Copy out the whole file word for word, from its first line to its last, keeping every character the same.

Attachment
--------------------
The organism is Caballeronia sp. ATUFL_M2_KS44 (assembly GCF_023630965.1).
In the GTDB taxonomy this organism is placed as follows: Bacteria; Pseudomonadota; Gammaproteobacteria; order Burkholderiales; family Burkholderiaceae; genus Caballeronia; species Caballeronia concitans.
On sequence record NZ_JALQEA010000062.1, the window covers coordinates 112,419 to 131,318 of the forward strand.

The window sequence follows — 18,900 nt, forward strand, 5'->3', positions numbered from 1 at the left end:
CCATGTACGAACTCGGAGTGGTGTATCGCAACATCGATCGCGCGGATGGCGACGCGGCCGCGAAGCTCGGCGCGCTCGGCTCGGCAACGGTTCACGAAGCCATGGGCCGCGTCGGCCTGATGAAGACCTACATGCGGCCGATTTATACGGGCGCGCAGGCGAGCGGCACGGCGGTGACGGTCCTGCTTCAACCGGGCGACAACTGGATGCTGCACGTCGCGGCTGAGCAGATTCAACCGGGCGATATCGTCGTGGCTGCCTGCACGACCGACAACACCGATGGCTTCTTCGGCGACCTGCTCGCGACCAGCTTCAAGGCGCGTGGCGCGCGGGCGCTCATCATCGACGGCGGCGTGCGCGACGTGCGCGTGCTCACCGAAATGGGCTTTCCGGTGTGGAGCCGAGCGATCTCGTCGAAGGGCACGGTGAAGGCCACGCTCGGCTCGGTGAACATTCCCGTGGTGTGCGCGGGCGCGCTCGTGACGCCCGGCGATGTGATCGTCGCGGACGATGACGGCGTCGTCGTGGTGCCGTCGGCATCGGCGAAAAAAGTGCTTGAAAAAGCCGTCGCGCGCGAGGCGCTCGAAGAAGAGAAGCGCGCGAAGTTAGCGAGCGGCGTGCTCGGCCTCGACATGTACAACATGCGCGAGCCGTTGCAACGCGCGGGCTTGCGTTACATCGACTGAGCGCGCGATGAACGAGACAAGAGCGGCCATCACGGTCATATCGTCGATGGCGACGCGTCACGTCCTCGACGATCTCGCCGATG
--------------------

The organism is Caballeronia sp. ATUFL_M2_KS44 (assembly GCF_023630965.1).
In the GTDB taxonomy this organism is placed as follows: Bacteria; Pseudomonadota; Gammaproteobacteria; order Burkholderiales; family Burkholderiaceae; genus Caballeronia; species Caballeronia concitans.
On sequence record NZ_JALQEA010000062.1, the window covers coordinates 112,419 to 131,318 of the forward strand.

The window sequence follows — 18,900 nt, forward strand, 5'->3', positions numbered from 1 at the left end:
CCATGTACGAACTCGGAGTGGTGTATCGCAACATCGATCGCGCGGATGGCGACGCGGCCGCGAAGCTCGGCGCGCTCGGCTCGGCAACGGTTCACGAAGCCATGGGCCGCGTCGGCCTGATGAAGACCTACATGCGGCCGATTTATACGGGCGCGCAGGCGAGCGGCACGGCGGTGACGGTCCTGCTTCAACCGGGCGACAACTGGATGCTGCACGTCGCGGCTGAGCAGATTCAACCGGGCGATATCGTCGTGGCTGCCTGCACGACCGACAACACCGATGGCTTCTTCGGCGACCTGCTCGCGACCAGCTTCAAGGCGCGTGGCGCGCGGGCGCTCATCATCGACGGCGGCGTGCGCGACGTGCGCGTGCTCACCGAAATGGGCTTTCCGGTGTGGAGCCGAGCGATCTCGTCGAAGGGCACGGTGAAGGCCACGCTCGGCTCGGTGAACATTCCCGTGGTGTGCGCGGGCGCGCTCGTGACGCCCGGCGATGTGATCGTCGCGGACGATGACGGCGTCGTCGTGGTGCCGTCGGCATCGGCGAAAAAAGTGCTTGAAAAAGCCGTCGCGCGCGAGGCGCTCGAAGAAGAGAAGCGCGCGAAGTTAGCGAGCGGCGTGCTCGGCCTCGACATGTACAACATGCGCGAGCCGTTGCAACGCGCGGGCTTGCGTTACATCGACTGAGCGCGCGATGAACGAGACAAGAGCGGCCATCACGGTCATATCGTCGATGGCGACGCGTCACGTCCTCGACGATCTCGCCGATG